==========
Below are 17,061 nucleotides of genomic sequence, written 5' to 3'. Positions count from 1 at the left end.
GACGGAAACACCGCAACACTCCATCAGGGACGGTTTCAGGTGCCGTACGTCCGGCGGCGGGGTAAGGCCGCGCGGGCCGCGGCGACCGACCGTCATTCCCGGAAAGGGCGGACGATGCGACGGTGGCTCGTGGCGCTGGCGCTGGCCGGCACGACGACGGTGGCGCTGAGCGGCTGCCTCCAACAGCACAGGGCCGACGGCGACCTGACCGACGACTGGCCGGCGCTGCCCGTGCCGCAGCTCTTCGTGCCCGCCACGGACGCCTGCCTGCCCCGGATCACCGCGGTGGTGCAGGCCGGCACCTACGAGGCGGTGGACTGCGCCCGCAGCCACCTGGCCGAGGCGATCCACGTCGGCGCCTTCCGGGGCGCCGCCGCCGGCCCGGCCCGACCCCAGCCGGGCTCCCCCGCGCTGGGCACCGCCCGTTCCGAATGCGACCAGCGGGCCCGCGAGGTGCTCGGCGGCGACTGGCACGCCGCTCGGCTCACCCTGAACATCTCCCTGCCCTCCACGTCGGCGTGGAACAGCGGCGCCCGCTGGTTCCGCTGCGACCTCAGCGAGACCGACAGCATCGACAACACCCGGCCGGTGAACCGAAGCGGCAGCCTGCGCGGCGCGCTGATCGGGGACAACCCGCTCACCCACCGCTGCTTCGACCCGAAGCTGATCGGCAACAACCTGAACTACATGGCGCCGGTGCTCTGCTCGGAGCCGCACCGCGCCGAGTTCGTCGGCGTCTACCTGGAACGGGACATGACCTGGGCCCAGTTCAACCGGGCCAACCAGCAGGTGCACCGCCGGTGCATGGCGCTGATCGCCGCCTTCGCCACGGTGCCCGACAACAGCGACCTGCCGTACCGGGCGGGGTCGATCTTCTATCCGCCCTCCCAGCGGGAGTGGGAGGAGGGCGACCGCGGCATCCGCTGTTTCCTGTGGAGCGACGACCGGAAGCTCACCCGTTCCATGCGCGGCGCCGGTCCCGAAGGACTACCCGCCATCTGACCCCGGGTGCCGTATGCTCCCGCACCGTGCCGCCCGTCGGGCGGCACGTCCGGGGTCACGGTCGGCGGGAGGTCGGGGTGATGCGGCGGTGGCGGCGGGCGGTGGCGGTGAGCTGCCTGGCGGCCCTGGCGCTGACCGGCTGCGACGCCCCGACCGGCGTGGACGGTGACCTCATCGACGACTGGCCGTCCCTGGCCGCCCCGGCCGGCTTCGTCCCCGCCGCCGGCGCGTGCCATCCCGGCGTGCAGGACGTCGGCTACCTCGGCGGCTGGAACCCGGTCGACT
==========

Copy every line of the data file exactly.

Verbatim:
Below are 17,061 nucleotides of genomic sequence, written 5' to 3'. Positions count from 1 at the left end.
GACGGAAACACCGCAACACTCCATCAGGGACGGTTTCAGGTGCCGTACGTCCGGCGGCGGGGTAAGGCCGCGCGGGCCGCGGCGACCGACCGTCATTCCCGGAAAGGGCGGACGATGCGACGGTGGCTCGTGGCGCTGGCGCTGGCCGGCACGACGACGGTGGCGCTGAGCGGCTGCCTCCAACAGCACAGGGCCGACGGCGACCTGACCGACGACTGGCCGGCGCTGCCCGTGCCGCAGCTCTTCGTGCCCGCCACGGACGCCTGCCTGCCCCGGATCACCGCGGTGGTGCAGGCCGGCACCTACGAGGCGGTGGACTGCGCCCGCAGCCACCTGGCCGAGGCGATCCACGTCGGCGCCTTCCGGGGCGCCGCCGCCGGCCCGGCCCGACCCCAGCCGGGCTCCCCCGCGCTGGGCACCGCCCGTTCCGAATGCGACCAGCGGGCCCGCGAGGTGCTCGGCGGCGACTGGCACGCCGCTCGGCTCACCCTGAACATCTCCCTGCCCTCCACGTCGGCGTGGAACAGCGGCGCCCGCTGGTTCCGCTGCGACCTCAGCGAGACCGACAGCATCGACAACACCCGGCCGGTGAACCGAAGCGGCAGCCTGCGCGGCGCGCTGATCGGGGACAACCCGCTCACCCACCGCTGCTTCGACCCGAAGCTGATCGGCAACAACCTGAACTACATGGCGCCGGTGCTCTGCTCGGAGCCGCACCGCGCCGAGTTCGTCGGCGTCTACCTGGAACGGGACATGACCTGGGCCCAGTTCAACCGGGCCAACCAGCAGGTGCACCGCCGGTGCATGGCGCTGATCGCCGCCTTCGCCACGGTGCCCGACAACAGCGACCTGCCGTACCGGGCGGGGTCGATCTTCTATCCGCCCTCCCAGCGGGAGTGGGAGGAGGGCGACCGCGGCATCCGCTGTTTCCTGTGGAGCGACGACCGGAAGCTCACCCGTTCCATGCGCGGCGCCGGTCCCGAAGGACTACCCGCCATCTGACCCCGGGTGCCGTATGCTCCCGCACCGTGCCGCCCGTCGGGCGGCACGTCCGGGGTCACGGTCGGCGGGAGGTCGGGGTGATGCGGCGGTGGCGGCGGGCGGTGGCGGTGAGCTGCCTGGCGGCCCTGGCGCTGACCGGCTGCGACGCCCCGACCGGCGTGGACGGTGACCTCATCGACGACTGGCCGTCCCTGGCCGCCCCGGCCGGCTTCGTCCCCGCCGCCGGCGCGTGCCATCCCGGCGTGCAGGACGTCGGCTACCTCGGCGGCTGGAACCCGGTCGACT